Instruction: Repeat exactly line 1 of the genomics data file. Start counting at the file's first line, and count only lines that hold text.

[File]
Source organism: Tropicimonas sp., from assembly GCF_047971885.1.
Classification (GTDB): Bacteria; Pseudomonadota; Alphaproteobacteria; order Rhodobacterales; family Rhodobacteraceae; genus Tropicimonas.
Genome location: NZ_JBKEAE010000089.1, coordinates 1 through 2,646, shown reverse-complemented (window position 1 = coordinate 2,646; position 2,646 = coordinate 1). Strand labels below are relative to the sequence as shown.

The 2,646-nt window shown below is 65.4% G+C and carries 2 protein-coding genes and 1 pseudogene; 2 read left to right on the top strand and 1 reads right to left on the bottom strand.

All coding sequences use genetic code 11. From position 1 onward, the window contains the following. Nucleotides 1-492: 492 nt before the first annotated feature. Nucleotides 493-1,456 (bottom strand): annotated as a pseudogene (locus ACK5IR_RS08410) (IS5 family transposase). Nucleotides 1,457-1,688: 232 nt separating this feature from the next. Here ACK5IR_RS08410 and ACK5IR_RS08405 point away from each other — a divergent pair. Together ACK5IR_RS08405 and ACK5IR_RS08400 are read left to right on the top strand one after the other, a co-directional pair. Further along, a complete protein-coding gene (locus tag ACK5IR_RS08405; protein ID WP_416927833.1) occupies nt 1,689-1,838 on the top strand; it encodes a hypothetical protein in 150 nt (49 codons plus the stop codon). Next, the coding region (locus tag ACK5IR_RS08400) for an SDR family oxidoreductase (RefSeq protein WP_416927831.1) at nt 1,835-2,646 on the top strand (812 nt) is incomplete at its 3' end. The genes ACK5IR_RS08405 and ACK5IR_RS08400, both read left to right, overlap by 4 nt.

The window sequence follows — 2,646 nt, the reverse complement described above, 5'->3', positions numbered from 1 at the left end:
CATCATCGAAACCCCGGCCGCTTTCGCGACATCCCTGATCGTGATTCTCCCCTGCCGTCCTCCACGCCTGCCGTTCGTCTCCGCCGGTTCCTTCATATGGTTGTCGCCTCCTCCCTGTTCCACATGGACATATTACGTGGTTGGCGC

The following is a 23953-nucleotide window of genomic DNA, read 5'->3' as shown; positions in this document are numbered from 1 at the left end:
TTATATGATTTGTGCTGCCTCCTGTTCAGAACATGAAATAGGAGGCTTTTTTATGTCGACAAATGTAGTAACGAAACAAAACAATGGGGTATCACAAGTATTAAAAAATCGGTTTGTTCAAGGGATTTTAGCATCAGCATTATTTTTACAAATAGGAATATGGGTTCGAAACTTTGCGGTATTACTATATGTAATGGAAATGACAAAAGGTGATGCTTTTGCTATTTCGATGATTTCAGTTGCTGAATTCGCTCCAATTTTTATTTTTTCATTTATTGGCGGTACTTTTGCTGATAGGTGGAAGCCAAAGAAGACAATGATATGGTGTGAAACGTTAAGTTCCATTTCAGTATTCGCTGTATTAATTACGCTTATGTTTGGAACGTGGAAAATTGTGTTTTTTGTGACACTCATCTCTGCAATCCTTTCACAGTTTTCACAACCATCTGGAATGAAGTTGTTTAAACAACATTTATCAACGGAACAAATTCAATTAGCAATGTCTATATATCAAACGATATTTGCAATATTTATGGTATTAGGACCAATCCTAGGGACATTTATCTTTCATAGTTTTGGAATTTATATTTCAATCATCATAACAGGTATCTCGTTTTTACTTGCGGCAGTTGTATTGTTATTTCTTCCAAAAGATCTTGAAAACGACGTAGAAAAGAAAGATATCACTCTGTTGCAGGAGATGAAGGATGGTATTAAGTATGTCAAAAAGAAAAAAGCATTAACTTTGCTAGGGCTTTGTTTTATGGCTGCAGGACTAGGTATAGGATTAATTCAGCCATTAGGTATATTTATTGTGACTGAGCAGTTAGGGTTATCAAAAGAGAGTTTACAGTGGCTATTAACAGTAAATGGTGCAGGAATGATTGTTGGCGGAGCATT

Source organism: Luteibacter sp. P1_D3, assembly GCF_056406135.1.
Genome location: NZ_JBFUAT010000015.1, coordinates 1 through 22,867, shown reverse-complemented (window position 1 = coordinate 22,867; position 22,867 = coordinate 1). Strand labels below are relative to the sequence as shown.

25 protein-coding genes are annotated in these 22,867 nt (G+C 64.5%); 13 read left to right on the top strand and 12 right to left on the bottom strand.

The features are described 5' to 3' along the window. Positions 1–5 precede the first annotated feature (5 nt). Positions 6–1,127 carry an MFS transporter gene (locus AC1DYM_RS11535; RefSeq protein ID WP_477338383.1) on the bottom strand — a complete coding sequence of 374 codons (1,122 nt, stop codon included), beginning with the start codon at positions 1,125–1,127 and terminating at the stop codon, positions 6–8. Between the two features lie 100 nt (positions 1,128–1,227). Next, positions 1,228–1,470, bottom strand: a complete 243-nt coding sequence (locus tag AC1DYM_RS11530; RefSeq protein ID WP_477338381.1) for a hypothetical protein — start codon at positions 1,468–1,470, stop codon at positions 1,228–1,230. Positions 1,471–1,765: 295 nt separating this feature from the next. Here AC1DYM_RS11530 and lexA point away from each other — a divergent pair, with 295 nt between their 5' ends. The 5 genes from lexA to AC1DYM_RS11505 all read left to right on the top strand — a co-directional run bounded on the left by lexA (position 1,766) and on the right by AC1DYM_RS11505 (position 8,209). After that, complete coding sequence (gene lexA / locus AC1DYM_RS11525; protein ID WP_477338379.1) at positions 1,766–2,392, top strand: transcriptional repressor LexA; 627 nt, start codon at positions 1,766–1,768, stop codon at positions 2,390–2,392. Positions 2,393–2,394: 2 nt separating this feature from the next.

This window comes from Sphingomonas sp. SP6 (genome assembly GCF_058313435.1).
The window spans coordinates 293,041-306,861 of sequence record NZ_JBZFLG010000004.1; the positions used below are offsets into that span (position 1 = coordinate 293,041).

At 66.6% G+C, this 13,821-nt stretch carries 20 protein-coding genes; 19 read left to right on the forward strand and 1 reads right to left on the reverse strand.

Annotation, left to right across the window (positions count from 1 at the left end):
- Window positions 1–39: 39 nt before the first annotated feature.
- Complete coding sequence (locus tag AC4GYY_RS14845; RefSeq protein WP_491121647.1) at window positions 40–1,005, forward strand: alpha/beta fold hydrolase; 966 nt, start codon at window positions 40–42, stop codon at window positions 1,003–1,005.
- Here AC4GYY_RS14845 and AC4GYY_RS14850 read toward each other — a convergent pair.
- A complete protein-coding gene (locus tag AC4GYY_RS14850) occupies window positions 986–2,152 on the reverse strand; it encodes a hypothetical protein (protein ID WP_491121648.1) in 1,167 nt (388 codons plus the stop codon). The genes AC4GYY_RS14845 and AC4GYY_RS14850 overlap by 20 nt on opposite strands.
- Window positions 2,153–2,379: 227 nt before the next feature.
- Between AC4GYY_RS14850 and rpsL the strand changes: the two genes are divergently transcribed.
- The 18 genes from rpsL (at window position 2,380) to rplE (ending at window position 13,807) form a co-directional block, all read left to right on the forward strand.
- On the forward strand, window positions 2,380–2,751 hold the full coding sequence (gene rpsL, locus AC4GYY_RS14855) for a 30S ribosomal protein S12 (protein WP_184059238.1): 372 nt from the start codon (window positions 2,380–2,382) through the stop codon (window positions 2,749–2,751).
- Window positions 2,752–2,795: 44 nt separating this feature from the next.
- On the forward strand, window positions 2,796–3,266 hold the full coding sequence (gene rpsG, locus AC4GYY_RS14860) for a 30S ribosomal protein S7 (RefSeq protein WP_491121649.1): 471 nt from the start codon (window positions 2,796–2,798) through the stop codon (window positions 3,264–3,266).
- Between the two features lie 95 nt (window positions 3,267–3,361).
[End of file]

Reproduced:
Source organism: Tropicimonas sp., from assembly GCF_047971885.1.